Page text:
Endocrinologists Fargo ND

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Alberto C Cabo Chan
(701) 364-3300
1702 University Dr S
Fargo, ND
Specialty
Endocrinology, Diabetes & Metabolism

Data Provided by:
Dr.Stephen Christenson
901 38th St SW
Fargo, ND
Gender
M
Speciality
Endocrinologist
General Information
Hospital: Meritcare
Accepting New Patients: Yes
RateMD Rating
4.9, out of 5 based on 5, reviews.

Data Provided by:
Steffen Christensen, MD
(701) 293-4110
737 Broadway,
Fargo, ND
Specialties
Obstetrics & Gynecology, Reproductive Endocrinology
Gender
Male
Education
Medical School: Univ Of Ia Coll Of Med, Iowa City Ia 52242
Graduation Year: 1973
Hospital
Hospital: Meritcare Med Ctr, Fargo, Nd
Group Practice: Medcenter One Health Systems; Meritcare Medical Group

Data Provided by:
Juan Manuel Munoz, MD
(701) 234-2245
737 Broadway N
Fargo, ND
Specialties
Endocrinology, Diabetes, & Metabolism
Gender
Male
Education
Medical School: Univ Nac Mayor De San Marcos, Prog Acad De Med Humana, Lima, Peru
Graduation Year: 1970

Data Provided by:
Alberto Velasco Cabo Chan, MD
(701) 364-0100
40th Ave SW 3202 Unit C
Fargo, ND
Specialties
Endocrinology, Diabetes, & Metabolism
Gender
Male
Education
Medical School: University of Santo Tomas: MD: 1993
Graduation Year: 1993

Data Provided by:
Dr.Alberto Cabo Chan
(701) 364-3300
1702 University Dr S
Fargo, ND
Gender
M
Speciality
Endocrinologist
General Information
Hospital: Innovis
Accepting New Patients: Yes
RateMD Rating
3.1, out of 5 based on 4, reviews.

Data Provided by:
William Peter Newman
(701) 293-4133
1919 Elm St N
Fargo, ND
Specialty
Endocrinology, Diabetes & Metabolism

Data Provided by:
Juan M Munoz-Sanchez, MD
(701) 234-2245
737 Broadway N
Fargo, ND
Specialties
Internal Medicine, Endocrinology, Diabetes & Metabolism
Gender
Male
Education
Medical School: Univ Nac Mayor De San Marcos, Prog Acad
Graduation Year: 1970

Data Provided by:
William Peter Newman, MD
(701) 293-4133
1919 Elm St N
Fargo, ND
Specialties
Endocrinology, Diabetes, & Metabolism
Gender
Male
Education
Medical School: Univ Of Tx Med Sch At San Antonio, San Antonio Tx 78284
Graduation Year: 1974

Data Provided by:
Thomas J Moraghan, MD
(904) 953-2392
1602 41st Ave S
Fargo, ND
Specialties
Internal Medicine, Endocrinology, Diabetes & Metabolism
Gender
Male
Education
Medical School: Univ Of Nd Sch Of Med, Grand Forks Nd 58
Graduation Year: 1989

Data Provided by:
Data Provided by:

Rising to the Challenge

Provided by: 

By Alan Reder

Diabetes used to be a fixed sentence: If you had type-1 you faced a lifetime of insulin injections, innumerable health problems, and the prospect of an early death; type-2 simply arrived with old age, along with arthritis and high blood pressure. These days, children as young as 6 have type-2 and many seniors face diabetes-related dementia. Learn how you can sidestep the ravages of the disease through diet and lifestyle changes.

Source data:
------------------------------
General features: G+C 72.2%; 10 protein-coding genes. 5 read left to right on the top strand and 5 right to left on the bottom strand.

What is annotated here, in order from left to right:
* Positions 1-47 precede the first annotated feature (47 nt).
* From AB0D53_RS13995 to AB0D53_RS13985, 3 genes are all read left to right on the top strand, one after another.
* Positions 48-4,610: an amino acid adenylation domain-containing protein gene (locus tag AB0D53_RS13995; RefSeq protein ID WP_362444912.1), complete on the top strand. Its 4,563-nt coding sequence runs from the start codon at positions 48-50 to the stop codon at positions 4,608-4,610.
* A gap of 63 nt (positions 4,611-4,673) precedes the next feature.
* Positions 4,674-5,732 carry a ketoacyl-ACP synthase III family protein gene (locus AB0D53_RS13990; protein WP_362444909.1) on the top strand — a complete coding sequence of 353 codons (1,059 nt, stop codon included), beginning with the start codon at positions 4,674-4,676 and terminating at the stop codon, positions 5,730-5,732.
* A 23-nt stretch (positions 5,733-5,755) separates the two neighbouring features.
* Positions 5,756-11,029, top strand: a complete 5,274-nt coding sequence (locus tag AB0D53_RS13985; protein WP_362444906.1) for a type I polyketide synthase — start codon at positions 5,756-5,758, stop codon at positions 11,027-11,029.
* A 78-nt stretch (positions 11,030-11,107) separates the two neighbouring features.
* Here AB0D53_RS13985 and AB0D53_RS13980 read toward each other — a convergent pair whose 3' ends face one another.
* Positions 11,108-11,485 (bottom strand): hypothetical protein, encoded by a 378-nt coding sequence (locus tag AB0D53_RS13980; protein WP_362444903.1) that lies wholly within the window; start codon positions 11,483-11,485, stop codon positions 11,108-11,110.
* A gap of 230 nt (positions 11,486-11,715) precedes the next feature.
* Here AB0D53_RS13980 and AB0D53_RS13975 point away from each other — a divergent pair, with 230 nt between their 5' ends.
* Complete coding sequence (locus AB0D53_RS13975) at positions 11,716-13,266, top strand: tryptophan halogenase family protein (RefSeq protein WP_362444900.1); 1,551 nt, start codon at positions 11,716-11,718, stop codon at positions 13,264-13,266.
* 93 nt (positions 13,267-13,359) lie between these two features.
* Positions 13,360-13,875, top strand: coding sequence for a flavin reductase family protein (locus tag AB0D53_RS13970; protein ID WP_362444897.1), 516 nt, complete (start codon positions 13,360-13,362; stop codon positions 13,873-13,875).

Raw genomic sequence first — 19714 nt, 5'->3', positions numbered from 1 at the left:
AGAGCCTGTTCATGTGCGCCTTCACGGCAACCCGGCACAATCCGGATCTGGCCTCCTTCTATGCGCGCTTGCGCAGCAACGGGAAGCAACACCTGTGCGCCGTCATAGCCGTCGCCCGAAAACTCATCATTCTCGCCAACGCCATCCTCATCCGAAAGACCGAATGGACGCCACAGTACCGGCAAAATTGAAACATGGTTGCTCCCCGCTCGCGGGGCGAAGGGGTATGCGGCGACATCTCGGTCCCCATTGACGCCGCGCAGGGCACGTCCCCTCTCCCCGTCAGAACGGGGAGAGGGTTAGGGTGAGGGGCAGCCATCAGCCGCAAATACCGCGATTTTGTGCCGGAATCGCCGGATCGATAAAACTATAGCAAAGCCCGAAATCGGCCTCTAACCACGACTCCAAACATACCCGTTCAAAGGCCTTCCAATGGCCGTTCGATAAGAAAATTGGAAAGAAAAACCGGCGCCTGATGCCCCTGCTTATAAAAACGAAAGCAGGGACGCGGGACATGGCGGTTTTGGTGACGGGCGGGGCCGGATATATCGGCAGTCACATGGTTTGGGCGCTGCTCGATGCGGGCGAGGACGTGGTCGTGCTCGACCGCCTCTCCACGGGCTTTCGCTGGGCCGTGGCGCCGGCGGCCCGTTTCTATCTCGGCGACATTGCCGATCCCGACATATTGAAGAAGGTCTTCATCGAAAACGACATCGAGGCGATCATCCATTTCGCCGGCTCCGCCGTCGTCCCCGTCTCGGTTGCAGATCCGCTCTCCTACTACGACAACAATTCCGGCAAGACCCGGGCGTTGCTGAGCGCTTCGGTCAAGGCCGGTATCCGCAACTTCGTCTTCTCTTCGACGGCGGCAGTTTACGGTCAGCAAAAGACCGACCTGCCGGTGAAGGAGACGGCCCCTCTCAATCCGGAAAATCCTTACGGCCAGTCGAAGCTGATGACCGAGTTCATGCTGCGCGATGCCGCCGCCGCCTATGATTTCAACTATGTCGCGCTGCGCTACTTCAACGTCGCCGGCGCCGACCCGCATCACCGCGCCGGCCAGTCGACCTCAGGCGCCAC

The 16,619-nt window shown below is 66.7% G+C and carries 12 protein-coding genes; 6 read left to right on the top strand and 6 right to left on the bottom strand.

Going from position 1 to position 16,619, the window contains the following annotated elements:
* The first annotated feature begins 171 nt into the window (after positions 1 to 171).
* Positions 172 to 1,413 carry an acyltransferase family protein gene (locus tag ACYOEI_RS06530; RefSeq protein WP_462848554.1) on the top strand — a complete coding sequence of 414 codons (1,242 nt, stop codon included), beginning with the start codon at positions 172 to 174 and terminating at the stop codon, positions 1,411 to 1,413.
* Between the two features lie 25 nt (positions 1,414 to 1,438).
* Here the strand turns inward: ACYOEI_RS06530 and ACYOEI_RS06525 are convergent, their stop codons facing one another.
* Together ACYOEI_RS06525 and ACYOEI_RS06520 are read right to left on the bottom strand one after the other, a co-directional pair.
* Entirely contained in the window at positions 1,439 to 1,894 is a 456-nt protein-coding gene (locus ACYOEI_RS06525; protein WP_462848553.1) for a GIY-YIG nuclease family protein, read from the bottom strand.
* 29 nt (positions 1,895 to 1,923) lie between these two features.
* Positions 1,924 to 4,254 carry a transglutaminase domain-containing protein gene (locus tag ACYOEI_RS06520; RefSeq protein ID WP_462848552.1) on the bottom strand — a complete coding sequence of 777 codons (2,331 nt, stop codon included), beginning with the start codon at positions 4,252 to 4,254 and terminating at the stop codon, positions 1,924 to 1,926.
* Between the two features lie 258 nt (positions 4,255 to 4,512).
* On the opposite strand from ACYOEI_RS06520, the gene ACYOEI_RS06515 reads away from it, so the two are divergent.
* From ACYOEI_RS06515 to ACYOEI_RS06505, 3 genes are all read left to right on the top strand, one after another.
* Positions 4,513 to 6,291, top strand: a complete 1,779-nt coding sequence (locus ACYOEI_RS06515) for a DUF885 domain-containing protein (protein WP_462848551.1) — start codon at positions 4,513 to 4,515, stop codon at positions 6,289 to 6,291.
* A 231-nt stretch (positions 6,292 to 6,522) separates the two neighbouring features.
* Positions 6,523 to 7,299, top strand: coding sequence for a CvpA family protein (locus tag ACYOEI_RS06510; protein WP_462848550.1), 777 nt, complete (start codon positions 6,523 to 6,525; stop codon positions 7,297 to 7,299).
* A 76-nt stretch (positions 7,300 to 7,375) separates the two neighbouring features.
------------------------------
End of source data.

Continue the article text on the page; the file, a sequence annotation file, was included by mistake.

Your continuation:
When I was growing up in the 1950s, I watched a constant stream of TV westerns, but in real life it was diabetes, not outlaws, that had me surrounded.

Every member of my immediate family, excluding me, had the disease. My mother and sister had type-1 diabetes, and later in life, my father was diagnosed with type-2, as was my maternal grandmother Molly. My Dad’s sister Thelma was a “brittle” type-1, meaning her blood sugar swung wildly between low and high. She ultimately died of diabetes complications, as did Mom, also a brittle diabetic whose disease ravaged her heart. Other casualties include Dad’s uncle Jake, who was blinded by type-1 before succumbing to it in his early 50s, and my fraternal cousin Danny, who struggles to control his type-2.

Diabetes is now tearing through the nation the way it has torn through my family. The federal Centers for Disease Control and Prevention (CDC) estimates that some 20.8 million Americans—about 7 percent of the population—are diabetic. Contrary to other health trends, diabetes is killing more people, too. Diabetes-related deaths have jumped by 45 percent since 1987, even as the death rates from heart disease, stroke, and cancer have slowed.

No mystery why, though. The diabetes epidemic—really a type-2 epidemic—is the demon spawn of junk food, channel surfing, and Internet surfing, which have long since replaced healthy food and physical activity in many American lives. The increase in type-2 diabetes correlates with America’s obesity epidemic almost as closely as thunder follows lightning. From 1991 to 2001, a CDC study found, diagnosed diabetes increased by 61 percent and obesity rates grew by 74 percent. Connecting the dots is simple because most people with type-2 diabetes, by far the most common form, are overweight.

Diabetes rarely announces itself with dramatic symptoms, so about a third of type-2s go undiagnosed. And because they’re not being treated, they could be blindsided later in life by diabetes’ serious complications. That sobering list includes kidney failure, nervous system damage, blindness, high blood pressure, hardening of the arteries, heart attack, stroke, lower limb amputations, gum disease, and pregnancy complications including birth defects.

But diabetes isn’t a death sentence or even a sentence to a compromised life. With training and diligent attention to your blood sugar levels, insulin doses, and diet, you can manage your type-1 diabetes and live a long, healthy life. Type-2 diabetes is easily prevented, and if battled aggress...

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